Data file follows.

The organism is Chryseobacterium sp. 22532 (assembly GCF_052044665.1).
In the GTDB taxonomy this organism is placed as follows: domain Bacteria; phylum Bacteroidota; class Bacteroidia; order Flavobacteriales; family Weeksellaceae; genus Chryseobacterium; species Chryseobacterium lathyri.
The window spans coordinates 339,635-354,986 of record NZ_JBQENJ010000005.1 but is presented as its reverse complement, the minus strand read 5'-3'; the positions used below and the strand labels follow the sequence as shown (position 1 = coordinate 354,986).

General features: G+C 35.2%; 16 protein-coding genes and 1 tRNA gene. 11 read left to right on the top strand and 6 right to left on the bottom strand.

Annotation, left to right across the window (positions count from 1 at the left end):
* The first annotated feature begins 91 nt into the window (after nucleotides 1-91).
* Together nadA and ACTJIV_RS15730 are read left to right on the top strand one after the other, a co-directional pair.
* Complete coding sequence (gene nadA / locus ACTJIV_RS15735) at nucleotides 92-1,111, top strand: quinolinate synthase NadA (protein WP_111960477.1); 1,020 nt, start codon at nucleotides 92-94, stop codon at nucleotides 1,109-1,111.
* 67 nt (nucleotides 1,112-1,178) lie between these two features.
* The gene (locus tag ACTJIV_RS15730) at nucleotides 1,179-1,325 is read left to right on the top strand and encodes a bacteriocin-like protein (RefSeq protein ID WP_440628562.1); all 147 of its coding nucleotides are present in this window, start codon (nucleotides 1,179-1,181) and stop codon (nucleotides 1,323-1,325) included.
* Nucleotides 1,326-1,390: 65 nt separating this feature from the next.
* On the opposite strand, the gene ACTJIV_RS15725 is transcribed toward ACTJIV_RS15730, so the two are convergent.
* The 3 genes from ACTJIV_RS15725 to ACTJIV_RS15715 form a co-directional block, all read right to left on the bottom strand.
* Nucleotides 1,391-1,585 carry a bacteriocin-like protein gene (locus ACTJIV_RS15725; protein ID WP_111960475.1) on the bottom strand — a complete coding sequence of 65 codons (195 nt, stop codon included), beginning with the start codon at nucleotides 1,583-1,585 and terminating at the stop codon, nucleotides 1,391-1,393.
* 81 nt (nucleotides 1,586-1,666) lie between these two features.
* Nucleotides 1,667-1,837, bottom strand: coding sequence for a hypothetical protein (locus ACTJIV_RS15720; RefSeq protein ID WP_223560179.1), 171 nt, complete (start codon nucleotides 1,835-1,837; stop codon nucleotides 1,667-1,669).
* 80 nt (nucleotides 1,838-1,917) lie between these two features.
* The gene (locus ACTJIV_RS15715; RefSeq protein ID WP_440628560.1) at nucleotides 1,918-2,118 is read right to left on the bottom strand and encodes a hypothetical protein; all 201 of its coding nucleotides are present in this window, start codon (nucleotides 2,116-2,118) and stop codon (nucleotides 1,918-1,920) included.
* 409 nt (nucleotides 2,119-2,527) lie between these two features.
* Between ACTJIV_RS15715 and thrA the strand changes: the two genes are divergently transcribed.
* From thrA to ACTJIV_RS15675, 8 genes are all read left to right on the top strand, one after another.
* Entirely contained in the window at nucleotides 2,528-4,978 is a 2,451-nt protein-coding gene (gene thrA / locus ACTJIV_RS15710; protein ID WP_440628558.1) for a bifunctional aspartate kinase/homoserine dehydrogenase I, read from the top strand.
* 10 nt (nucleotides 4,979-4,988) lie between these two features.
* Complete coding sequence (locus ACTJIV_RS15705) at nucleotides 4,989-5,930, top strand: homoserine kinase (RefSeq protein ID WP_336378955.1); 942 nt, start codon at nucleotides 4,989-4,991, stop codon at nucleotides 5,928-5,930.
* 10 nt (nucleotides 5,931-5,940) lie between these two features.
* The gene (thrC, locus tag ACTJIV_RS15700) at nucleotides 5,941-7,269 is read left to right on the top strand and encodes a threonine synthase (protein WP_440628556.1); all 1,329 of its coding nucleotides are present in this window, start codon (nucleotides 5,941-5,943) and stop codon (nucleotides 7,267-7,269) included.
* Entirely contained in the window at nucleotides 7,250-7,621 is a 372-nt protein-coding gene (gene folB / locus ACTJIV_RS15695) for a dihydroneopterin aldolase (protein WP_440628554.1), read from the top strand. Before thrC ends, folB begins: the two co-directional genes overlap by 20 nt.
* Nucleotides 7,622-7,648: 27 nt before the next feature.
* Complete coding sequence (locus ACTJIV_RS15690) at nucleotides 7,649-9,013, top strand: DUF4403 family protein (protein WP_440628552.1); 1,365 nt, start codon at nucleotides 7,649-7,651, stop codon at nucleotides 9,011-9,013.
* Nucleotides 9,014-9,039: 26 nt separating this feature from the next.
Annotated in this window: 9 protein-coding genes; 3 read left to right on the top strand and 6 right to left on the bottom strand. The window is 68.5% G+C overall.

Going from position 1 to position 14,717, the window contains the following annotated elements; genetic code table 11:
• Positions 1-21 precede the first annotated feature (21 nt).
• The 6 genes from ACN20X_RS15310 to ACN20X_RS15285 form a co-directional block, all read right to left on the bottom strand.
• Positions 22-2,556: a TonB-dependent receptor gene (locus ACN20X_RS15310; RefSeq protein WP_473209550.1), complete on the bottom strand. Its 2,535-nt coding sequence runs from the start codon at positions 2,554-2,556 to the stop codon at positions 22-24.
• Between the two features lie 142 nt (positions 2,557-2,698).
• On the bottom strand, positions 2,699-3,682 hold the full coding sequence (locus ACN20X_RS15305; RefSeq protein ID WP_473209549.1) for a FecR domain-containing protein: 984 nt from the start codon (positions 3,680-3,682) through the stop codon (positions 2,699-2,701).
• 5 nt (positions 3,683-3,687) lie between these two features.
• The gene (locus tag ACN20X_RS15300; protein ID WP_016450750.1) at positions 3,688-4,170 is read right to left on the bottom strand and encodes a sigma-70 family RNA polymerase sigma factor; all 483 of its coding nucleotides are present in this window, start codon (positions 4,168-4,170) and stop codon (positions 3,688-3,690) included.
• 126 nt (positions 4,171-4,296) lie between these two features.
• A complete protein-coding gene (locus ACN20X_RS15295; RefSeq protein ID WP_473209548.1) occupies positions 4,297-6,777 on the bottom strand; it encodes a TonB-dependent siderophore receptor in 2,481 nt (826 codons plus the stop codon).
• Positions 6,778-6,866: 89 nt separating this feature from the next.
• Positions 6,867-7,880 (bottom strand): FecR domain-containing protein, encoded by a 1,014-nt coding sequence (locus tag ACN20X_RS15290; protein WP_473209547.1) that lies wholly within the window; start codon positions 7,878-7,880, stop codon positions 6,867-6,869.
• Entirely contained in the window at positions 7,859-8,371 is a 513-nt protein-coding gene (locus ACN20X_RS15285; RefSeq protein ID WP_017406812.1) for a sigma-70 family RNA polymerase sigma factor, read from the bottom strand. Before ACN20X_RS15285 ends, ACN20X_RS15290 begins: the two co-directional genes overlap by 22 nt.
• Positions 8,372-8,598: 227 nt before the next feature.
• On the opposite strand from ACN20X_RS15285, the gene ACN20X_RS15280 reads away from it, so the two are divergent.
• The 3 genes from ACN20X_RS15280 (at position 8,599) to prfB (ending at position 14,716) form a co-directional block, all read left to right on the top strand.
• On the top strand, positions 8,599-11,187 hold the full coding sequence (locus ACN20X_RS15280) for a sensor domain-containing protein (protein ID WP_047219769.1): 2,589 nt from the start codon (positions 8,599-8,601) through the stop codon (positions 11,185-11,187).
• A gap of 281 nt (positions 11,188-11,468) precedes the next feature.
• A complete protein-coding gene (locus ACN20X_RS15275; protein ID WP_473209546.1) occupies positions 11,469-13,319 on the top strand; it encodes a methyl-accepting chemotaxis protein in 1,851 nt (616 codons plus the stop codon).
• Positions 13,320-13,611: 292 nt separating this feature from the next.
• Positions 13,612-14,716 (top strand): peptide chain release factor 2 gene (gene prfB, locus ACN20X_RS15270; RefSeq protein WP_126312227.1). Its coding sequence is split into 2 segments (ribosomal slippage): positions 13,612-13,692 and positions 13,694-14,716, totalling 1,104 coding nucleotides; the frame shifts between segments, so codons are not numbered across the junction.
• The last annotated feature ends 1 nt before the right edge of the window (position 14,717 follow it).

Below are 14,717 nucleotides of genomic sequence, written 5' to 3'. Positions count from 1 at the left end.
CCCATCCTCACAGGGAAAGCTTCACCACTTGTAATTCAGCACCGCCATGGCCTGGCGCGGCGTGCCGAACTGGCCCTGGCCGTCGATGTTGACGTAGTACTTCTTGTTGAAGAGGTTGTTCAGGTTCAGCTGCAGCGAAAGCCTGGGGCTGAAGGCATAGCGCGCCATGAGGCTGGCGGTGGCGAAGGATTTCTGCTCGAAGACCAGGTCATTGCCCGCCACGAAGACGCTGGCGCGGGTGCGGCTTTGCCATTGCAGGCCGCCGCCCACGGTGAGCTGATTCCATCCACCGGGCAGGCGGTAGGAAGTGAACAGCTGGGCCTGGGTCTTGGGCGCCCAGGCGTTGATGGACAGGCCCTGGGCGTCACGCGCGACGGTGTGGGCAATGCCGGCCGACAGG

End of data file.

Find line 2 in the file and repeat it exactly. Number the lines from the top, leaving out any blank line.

In the GTDB taxonomy this organism is placed as follows: domain Bacteria; phylum Bacteroidota; class Bacteroidia; order Flavobacteriales; family Weeksellaceae; genus Chryseobacterium; species Chryseobacterium lathyri.